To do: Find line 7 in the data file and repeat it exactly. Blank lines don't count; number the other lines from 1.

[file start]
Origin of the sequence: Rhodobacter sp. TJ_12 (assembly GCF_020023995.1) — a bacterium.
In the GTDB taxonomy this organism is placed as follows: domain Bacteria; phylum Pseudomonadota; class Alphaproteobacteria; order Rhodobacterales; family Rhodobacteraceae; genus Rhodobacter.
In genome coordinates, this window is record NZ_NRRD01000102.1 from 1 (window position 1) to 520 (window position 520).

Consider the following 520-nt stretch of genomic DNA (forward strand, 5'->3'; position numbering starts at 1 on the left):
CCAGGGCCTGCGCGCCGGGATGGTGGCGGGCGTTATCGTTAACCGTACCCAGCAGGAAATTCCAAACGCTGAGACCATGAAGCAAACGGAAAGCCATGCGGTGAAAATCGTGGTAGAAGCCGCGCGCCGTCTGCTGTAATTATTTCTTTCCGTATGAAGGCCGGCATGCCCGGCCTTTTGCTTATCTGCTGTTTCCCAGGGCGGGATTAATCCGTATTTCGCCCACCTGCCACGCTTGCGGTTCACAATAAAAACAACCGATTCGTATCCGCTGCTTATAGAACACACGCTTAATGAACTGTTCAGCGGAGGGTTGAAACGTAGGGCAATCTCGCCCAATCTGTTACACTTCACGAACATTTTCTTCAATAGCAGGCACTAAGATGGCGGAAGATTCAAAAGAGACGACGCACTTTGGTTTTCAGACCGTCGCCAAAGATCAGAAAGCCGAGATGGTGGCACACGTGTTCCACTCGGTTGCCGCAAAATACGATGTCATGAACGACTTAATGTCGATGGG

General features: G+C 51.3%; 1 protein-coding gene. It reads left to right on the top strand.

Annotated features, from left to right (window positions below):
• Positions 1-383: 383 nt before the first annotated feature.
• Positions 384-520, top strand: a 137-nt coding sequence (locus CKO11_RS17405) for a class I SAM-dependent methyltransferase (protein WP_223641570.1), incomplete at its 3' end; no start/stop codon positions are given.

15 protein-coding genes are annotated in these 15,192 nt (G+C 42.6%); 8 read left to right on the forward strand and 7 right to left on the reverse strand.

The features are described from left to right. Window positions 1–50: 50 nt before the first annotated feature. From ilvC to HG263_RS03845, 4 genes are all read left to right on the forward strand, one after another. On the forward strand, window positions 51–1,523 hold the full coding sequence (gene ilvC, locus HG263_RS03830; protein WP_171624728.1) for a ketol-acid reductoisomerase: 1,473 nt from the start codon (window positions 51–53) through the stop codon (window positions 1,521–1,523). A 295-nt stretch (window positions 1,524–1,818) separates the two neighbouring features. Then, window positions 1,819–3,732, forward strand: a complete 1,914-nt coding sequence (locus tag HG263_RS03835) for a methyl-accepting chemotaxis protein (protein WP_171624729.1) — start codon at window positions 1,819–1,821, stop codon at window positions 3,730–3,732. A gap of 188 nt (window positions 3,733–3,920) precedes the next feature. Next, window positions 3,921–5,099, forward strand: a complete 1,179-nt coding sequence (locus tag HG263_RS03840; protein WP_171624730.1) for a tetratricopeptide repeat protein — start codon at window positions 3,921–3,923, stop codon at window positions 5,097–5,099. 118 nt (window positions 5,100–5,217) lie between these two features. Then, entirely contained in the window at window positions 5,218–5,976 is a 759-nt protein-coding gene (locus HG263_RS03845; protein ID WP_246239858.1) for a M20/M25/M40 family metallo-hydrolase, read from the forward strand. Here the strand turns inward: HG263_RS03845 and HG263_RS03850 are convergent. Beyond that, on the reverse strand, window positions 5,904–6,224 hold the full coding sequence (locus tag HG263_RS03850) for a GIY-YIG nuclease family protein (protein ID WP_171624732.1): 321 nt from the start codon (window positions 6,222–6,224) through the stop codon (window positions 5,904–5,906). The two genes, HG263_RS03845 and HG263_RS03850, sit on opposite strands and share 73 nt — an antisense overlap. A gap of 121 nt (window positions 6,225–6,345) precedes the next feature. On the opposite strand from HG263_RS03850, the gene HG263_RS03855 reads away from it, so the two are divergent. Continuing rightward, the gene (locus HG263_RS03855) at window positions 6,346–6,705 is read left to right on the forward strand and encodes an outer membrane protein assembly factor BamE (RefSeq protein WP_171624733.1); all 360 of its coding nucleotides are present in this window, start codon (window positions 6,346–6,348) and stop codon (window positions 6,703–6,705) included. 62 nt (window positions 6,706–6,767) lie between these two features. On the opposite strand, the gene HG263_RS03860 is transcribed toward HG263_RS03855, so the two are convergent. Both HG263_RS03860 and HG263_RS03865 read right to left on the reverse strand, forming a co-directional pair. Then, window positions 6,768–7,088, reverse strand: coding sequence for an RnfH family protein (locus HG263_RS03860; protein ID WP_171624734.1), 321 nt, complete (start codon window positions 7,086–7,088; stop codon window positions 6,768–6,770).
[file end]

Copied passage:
Annotated features, from left to right (window positions below):